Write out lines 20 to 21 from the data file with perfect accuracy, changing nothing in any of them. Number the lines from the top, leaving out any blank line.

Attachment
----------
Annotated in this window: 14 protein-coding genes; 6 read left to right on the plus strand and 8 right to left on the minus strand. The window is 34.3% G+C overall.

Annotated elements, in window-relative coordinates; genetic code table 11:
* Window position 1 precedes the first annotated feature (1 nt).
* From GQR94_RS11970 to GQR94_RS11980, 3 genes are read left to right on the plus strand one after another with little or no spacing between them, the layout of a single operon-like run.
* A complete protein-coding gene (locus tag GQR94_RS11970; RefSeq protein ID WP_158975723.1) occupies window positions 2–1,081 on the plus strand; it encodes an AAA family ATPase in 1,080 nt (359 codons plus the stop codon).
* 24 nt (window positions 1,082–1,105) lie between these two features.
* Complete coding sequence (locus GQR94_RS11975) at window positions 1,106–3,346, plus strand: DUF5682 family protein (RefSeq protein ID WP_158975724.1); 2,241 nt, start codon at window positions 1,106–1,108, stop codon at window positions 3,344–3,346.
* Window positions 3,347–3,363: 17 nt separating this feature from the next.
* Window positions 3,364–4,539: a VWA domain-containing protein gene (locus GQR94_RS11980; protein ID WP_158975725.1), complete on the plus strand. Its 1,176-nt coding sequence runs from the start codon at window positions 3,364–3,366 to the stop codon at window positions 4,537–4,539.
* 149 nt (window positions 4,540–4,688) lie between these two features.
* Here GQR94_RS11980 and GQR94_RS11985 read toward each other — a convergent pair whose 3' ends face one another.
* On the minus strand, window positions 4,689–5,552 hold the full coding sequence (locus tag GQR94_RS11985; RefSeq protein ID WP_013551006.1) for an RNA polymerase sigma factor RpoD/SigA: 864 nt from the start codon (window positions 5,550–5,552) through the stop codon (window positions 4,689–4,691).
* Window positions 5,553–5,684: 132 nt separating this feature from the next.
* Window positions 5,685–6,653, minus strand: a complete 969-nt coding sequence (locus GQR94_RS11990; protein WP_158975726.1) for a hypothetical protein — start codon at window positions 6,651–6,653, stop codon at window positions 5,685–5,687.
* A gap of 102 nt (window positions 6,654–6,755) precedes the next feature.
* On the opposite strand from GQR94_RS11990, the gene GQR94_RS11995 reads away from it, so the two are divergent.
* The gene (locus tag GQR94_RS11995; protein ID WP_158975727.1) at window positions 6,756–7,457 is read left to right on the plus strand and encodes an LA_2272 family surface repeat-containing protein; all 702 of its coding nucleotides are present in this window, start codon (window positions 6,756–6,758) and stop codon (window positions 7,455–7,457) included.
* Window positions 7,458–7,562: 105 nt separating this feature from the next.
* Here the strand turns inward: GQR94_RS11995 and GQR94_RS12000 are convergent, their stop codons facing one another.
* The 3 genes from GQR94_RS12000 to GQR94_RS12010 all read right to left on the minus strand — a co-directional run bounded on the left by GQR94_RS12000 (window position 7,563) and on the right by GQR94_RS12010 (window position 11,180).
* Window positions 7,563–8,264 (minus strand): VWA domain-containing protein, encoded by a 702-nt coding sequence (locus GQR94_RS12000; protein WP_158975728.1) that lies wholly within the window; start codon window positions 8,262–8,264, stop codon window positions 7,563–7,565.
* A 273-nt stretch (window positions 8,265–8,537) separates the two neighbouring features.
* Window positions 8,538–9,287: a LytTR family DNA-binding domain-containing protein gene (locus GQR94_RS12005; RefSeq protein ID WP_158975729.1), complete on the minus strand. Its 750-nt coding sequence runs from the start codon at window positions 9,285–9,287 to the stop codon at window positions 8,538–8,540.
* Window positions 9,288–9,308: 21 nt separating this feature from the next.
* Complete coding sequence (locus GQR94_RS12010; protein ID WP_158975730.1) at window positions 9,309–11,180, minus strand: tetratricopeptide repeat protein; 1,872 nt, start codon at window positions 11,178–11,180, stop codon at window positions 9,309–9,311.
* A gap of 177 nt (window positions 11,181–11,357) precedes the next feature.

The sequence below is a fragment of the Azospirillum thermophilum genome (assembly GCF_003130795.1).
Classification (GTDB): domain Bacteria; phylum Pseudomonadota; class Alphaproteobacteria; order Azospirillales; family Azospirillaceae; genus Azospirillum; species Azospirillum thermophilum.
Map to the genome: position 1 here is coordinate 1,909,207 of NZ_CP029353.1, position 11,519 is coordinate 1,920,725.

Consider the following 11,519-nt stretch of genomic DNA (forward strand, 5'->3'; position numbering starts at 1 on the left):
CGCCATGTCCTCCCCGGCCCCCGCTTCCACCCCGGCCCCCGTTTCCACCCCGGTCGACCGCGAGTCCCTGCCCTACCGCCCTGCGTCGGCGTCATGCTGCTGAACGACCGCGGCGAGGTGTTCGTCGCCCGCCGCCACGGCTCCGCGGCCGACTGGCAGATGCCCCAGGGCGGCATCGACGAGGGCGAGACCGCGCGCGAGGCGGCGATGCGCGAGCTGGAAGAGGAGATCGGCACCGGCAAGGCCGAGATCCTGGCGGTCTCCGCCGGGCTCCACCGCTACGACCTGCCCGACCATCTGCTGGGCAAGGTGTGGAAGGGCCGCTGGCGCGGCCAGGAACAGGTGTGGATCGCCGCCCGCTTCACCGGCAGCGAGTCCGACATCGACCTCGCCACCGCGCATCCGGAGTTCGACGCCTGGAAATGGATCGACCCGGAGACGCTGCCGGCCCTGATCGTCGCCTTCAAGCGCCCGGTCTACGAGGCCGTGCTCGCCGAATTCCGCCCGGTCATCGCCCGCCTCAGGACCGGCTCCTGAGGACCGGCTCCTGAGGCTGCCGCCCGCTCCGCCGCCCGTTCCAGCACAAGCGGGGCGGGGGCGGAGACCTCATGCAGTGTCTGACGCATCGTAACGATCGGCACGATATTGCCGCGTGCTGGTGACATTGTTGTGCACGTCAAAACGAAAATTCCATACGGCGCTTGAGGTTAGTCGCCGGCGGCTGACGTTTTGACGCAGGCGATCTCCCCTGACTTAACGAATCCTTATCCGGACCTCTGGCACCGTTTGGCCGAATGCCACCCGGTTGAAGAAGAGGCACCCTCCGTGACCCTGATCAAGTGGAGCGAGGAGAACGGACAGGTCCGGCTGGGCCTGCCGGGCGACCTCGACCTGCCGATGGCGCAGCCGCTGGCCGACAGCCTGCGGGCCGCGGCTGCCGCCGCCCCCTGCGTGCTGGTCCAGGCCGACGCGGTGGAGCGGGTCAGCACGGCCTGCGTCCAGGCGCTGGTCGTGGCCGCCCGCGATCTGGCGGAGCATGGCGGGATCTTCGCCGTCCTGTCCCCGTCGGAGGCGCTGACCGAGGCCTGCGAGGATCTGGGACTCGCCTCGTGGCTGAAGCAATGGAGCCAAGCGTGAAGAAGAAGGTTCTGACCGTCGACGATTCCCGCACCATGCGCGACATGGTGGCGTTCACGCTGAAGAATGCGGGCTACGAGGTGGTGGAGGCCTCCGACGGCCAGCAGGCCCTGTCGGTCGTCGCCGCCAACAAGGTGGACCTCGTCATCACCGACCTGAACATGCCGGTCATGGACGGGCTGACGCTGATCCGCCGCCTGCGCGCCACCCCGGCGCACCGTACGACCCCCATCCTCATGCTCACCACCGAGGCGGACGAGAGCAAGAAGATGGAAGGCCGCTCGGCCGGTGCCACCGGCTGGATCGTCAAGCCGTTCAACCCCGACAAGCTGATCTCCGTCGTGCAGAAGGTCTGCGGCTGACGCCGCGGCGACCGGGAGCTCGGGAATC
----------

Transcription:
* The 3 genes from GQR94_RS12000 to GQR94_RS12010 all read right to left on the minus strand — a co-directional run bounded on the left by GQR94_RS12000 (window position 7,563) and on the right by GQR94_RS12010 (window position 11,180).
* Window positions 7,563–8,264 (minus strand): VWA domain-containing protein, encoded by a 702-nt coding sequence (locus GQR94_RS12000; protein WP_158975728.1) that lies wholly within the window; start codon window positions 8,262–8,264, stop codon window positions 7,563–7,565.